Too often companies and sports teams take their performance and competition for granted, plodding along with little thought about serious innovation. It’s happened at organisations as diverse as Starbucks and the All Blacks.
Starbucks’ confidence had them rapidly expanding their footprint, rather than evolving their relevance as “the third place”. Equally the All Blacks threw out the innovative conditioning programme and ‘rotation policy’ that developed a large squad of world class players, and within 12 months are lamenting a lack of depth within their squad.
Three recent stories from google, demonstrate that to stay competitive requires a different mindset. One where you consider yourself the challenger, and never the champion.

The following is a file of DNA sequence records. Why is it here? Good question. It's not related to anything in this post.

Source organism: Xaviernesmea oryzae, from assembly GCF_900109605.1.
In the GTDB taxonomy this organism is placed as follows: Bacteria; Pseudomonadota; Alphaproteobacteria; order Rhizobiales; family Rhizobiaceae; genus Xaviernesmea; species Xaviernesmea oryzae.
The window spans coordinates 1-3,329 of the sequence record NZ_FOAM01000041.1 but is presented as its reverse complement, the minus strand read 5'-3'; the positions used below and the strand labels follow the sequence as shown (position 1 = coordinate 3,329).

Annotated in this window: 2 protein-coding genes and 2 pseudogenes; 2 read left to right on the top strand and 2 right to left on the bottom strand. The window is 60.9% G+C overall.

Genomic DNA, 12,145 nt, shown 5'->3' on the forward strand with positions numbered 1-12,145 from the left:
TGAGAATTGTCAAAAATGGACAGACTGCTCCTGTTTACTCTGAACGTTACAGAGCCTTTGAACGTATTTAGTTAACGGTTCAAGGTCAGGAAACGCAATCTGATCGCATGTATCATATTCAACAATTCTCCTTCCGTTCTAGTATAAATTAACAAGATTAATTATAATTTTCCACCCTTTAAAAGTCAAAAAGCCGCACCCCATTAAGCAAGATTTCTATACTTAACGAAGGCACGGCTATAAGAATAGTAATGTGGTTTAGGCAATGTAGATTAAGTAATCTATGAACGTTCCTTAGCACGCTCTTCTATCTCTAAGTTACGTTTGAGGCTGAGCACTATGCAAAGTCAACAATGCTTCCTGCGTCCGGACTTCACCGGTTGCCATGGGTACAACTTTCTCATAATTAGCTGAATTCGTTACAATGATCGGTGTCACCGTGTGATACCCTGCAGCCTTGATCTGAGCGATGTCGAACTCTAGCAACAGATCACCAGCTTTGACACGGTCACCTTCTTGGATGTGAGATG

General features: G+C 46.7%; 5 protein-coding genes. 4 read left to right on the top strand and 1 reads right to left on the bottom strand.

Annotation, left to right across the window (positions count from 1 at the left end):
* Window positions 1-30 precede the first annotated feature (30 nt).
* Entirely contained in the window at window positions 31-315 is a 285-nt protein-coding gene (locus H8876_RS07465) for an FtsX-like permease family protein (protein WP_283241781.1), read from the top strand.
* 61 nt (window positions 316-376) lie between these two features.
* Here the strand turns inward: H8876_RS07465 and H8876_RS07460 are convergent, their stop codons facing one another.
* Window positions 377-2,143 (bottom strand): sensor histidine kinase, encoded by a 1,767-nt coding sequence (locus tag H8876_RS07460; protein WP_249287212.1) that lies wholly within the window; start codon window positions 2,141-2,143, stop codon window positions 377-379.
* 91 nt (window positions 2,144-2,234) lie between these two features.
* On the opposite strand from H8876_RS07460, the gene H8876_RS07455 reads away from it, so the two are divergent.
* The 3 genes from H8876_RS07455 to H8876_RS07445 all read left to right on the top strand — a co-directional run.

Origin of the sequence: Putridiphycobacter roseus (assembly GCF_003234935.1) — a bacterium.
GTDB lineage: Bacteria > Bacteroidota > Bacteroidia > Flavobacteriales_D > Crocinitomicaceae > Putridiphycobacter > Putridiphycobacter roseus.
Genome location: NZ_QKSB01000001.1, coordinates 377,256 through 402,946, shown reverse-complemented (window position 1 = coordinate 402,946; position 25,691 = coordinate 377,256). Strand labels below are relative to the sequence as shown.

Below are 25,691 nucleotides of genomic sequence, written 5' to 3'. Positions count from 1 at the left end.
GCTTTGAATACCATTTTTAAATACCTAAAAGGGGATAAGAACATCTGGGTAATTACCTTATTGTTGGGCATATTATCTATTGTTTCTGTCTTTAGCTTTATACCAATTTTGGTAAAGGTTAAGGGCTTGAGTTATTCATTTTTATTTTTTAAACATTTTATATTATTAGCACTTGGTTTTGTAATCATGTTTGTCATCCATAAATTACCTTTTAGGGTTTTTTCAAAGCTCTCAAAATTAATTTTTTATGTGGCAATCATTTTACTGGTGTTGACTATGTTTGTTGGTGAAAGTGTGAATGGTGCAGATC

First up, google took a video camera to Times Square in New York, and asked what many consider a simple question – “what is a browser?”. Yet the responses (see video below), demonstrate that we should never take our customer’s understanding of our product for granted.
Next google have given a sneak preview of google Wave, which has been described as what email would be like if it was invented today. And then last week, google announced that they are developing an operating system, Chrome OS, to rival Windows. This again sounds like great challenger thinking – “what would an OS be like if it was invented today”.
But stretching into operating systems also risks falling into the Starbucks trap. In trying to be everything to everyone, they could leave themselves open to a competitor re-inventing their core product. And ironically, if the Bing search engine takes off worldwide, that challenger could be Microsoft.